Programmatic advertising can be a confusing area to work in. It’s a fast changing space with an ever growing list of buzzwords and acronyms that overlap and are often poorly defined. Even the meaning of the term “programmatic” itself is often used to mean different things. Those new to the world of digital advertising, and those looking to move into new areas can understandably feel lost at times. Particularly when it comes to understanding programmatic deals.
Updated Jun 2019. This blog post was originally published on 24th August 2018 and has been updated to keep it accurate and fresh!
For those feeling a little lost, we present our map of advertising deal types, with special emphasis on programmatic deal types. Our at-a-glance reference aims to help you navigate deal types, finding your way between your Programmatic Guaranteed and your PMPs (and everything else). Below the map, we step through the digital advertising deal types, explaining what each is and how they differ.
Direct Deals vs Programmatic Deals
In the early days of the internet, all deals were direct. If an advertiser wanted an ad to appear on a website they (or their agents) talked to the website owner to agree format and terms. Once agreed the ad was trafficked and invoices raised. Direct deals might be old-school, but they are widely used today, offering flexibility to advertisers and high prices to publishers. The main down-side of direct deals is the work and time involved. From RFP right through to trafficking and testing, the hours rack up. That is fine when the deal is worth significant sums and can be planned in advance, but harder for smaller deals and difficult to scale up to always ensure that every ad request generates revenue.
Programmatic advertising uses software to automate much of the process. In particular the term refers to software systems making the purchase of ad inventory.
RTB vs Guaranteed Deals
Real Time Bidding (RTB) occurs when ads are sold via an auction occurring as the page loads. Deals that are settled via RTB take several forms, but not all programmatic advertising is resolved by Real Time Bidding as a guaranteed price has already been set (we’ve grouped these types as “Guaranteed Deals” although this isn’t a widely used term and shouldn’t be confused with “Programmatic Guaranteed” which is a specific term relating to a subset of these Guaranteed Deals.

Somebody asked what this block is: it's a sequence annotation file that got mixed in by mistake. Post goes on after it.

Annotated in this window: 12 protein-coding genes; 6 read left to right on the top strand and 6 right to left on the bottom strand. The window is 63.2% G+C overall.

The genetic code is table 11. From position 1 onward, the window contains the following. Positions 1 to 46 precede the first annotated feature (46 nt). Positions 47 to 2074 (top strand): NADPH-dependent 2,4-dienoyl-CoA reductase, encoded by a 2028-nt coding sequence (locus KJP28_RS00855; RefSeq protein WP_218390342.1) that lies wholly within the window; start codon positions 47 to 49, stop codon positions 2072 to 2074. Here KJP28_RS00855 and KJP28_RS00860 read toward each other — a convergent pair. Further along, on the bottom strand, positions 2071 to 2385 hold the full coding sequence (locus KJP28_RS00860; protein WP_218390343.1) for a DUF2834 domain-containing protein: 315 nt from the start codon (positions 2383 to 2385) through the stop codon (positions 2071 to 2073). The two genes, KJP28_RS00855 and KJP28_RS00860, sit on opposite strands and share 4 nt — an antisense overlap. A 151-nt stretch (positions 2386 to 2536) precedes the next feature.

Programmatic Guaranteed vs Automated Guaranteed
Programmatic Guaranteed (PG) and Automated Guaranteed (AG) are both programmatic deal types that agree impression numbers and price in advance rather than via Real Time Bidding.
Automated Guaranteed is focused on streamlining the sales process, using software to automate the RFP, Media plan and IO process and integrating with the publisher’s ad server to traffic the deal. Programmatic Guaranteed is more complex and more widespread. PG gives buyers the means to cookie match at an agreed price, getting a look at each request with the option to buy it if it meets the agreed criteria.
In very rough terms, with PG the buyer decides which impressions match the criteria and in AG the publisher decides.
Private Marketplaces vs Open Auction
Within Real Time Bidding, we can consider all deals to either be Open Auction or Private Marketplace. Open Auction is the more familiar form to many, with all participants open to bid on the impression. Private Marketplaces offer a mechanism to limit the sale only to pre-selected bidders.
Private Auctions vs Preferred Deals
There are two deal types that are considered Private Auction. Preferred Deals exist on a one to one basis between the buyer and the seller, where as Private Auctions involve a number of pre-selected buyers invited to bid against one another.
Mat has been supporting content creators on the web since 1996. As Co-founder of OKO Digital, Mat became the first person in the UK qualified to AdSense partner status and repeated this first with Google Certified Publishing Partner programme.